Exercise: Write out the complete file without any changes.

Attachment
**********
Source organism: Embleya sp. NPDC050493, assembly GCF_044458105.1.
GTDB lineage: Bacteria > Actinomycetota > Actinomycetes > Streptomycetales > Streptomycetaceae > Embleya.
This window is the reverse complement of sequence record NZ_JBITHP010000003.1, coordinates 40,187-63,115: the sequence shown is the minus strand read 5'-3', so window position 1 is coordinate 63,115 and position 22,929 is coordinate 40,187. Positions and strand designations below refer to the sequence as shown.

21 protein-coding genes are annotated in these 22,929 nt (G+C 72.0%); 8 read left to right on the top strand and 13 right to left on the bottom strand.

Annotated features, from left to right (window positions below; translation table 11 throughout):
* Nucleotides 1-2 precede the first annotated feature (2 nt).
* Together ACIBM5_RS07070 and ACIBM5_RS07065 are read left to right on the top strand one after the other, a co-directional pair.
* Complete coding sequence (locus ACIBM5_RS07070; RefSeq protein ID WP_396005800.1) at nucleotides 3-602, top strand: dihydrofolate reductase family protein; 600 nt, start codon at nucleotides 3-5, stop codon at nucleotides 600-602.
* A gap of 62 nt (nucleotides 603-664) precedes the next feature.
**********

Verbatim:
Source organism: Embleya sp. NPDC050493, assembly GCF_044458105.1.
GTDB lineage: Bacteria > Actinomycetota > Actinomycetes > Streptomycetales > Streptomycetaceae > Embleya.
This window is the reverse complement of sequence record NZ_JBITHP010000003.1, coordinates 40,187-63,115: the sequence shown is the minus strand read 5'-3', so window position 1 is coordinate 63,115 and position 22,929 is coordinate 40,187. Positions and strand designations below refer to the sequence as shown.

21 protein-coding genes are annotated in these 22,929 nt (G+C 72.0%); 8 read left to right on the top strand and 13 right to left on the bottom strand.

Annotated features, from left to right (window positions below; translation table 11 throughout):
* Nucleotides 1-2 precede the first annotated feature (2 nt).
* Together ACIBM5_RS07070 and ACIBM5_RS07065 are read left to right on the top strand one after the other, a co-directional pair.
* Complete coding sequence (locus ACIBM5_RS07070; RefSeq protein ID WP_396005800.1) at nucleotides 3-602, top strand: dihydrofolate reductase family protein; 600 nt, start codon at nucleotides 3-5, stop codon at nucleotides 600-602.
* A gap of 62 nt (nucleotides 603-664) precedes the next feature.